"One must not forget that the earth seen from an airplane is more splendid than the earth seen from an automobile. The automobile is the end of progress on earth, it goes quicker but essentially the landscapes seen from an automobile are the same as the landscapes seen from a carriage, a train, a wagon, or in walking. But the earth seen from an airplane is something else. So the twentieth century is not the same as the nineteenth century and it is very interesting knowing that Picasso has never seen the earth from an airplane, that being of the twentieth century he inevitably knew that the earth is not the same as in the nineteenth century, he knew it, he made it, inevitably he made it different and what he made is a thing that now all the world can see. When I was in America I for the first time travelled pretty much all the time in an airplane and when I looked for the earth I saw all the lines of cubism made at a time when not any painter had ever gone up in an airplane" (Gertrude Stein 1959)
My summer writing project this January is textbook revision. I am analysing the proposed content and nature of science achievement objectives at level 4/5 in the New Zealand Draft curriculum and then evaluating what would be required to update the New Zealand editions of two Australian science textbooks.
It has been kind of fun stripping out all reference to bandicoots, sugar gliders, green snakes, goannas and eskies, finding magnificent New Zealand landforms to match places like the Wave Rock in Western Australia and The Breadknife in the Warrumbungles, checking out URL’s and writing any new text needed for New Zealand specific achievement objectives.
But while I have been embroiled in torrid acts of trans Tasman faunal/ floral/ geological rivalry and revisionism, I found my mind drifting – I found myself searching for differences in the way a textbook might represent science education to the "21st century learner". Searching for an “earth seen from an airplane” like view of science, in the same way that Stein identifies Picasso’s cubism perspective.
So whilst I was interested in what the Draft Curriculum has included as worthy in the content of science, as distinct from the nature of science and how these are both represented in the textbooks, I became intrigued in looking for instances where the nature of science experiences in the textbook fit Gilbert’s knowledge is a verb rather than a noun stuff.
It is currently considered a “good thing” in NZ educational circles to cite Gilbert’s “Catching the Knowledge Wave” in conversation. Fret not if you didn’t get a copy under the tree for Christmas you don’t need to purchase, or even read the book to play the Gilbert edu_game – you just need to throw one of the following quotes into the first staff meeting back after the summer break and you are in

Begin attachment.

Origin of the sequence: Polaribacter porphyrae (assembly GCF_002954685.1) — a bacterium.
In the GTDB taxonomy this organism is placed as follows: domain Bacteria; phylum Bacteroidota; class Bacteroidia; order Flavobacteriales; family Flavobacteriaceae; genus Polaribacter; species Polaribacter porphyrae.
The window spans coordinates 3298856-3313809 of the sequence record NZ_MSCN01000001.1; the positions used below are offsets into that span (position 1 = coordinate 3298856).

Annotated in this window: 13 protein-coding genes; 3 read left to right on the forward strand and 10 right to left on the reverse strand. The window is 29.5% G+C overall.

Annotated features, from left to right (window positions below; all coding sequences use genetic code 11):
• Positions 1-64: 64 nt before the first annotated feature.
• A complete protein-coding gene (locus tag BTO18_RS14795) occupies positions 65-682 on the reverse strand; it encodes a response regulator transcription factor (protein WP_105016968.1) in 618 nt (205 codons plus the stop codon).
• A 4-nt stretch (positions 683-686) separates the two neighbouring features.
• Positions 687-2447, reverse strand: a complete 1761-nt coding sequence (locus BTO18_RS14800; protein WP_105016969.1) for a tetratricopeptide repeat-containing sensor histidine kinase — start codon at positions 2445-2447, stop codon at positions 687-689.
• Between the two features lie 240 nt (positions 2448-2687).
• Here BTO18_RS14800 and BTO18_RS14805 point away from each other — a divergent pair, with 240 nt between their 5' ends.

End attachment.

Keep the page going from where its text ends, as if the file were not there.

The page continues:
I think it is important to remember Gilbert here –rich tasks, integrated studies, inquiry learning and ICT is simply our school’s response to crises in traditional capitalism.
Until we grapple with Gilbert’s challenge to become learning brokers we will never come up with an equitable bus duty roster.
Knowledge may well be the key resource for economic development but I’d like to see Gilbert try to sell her Y10 Social Studies planning and assessment rubrics on ebay when her Visa is maxed out after Christmas
Can someone help me understand paragraph 5 “form teacher expectations for pastoral care in the knowledge era”. –After two weeks at the bach relating to too many others, I’m with Gilbert -if it’s not digitisable it’s not knowledge.
Since knowledge is no longer linked to truth but to performativity and innovation, the student council want to know how our knowledge era assemblies are being run this year
If the torpor of the interaction on the first day back makes you forget the quotes, the key point to remember is that Gilbert describes 21st Century ”knowledge as a verb” . It seems knowledge is no longer a noun, it has something she calls “performativity” -or a “what it can do-ness”
Talking about “performativity” with respect to knowledge is a little like talking about “asynchronous development” in gifted education. They are both great words for simultaneously impressing and undermining your colleagues who will not have the vaguest idea of what you are on about. "Blended learning", "MUSH networks" and "PLE’s" will have a similar effect when thrown casually into staff meeting discussion.
I had come across “performativity” before, in the context of Judith Butler’s gender analysis – all that “the social reality of gender - is not a given but is continually created as an illusion through language, gesture, and all manner of symbolic social sign". I wonder what Butler would make of “gendered e communities” for Web2.0.
It is important to note that "less is more" when dusting the staffmeeting with "knowledge is a verb" and "performativity is the issue" comment. Engaging in "Butler like arguments" - replacing gender with knowledge and claiming that all knowledge is illusion will not enhance your credibility, and probably impact negatively on your future employability. In the unlikely circumstance that an institutionally naive colleague asks you to elaborate on “knowledge and performativity” you’d be much smarter to fallback on Gilbert’s sense of knowledge as “an ability to be used”, allude to prostitution, roll your eyes and ask again about the fairness of the bus duty rosters.
So what do textbooks look like when knowledge acts more like a verb than a noun? I suspect that all that “earth seen from the airplane” stuff means they don’t look like first edtion, second edition, reprinted twice in 1999 books at all, I suspect that they look like ongoing research wikis.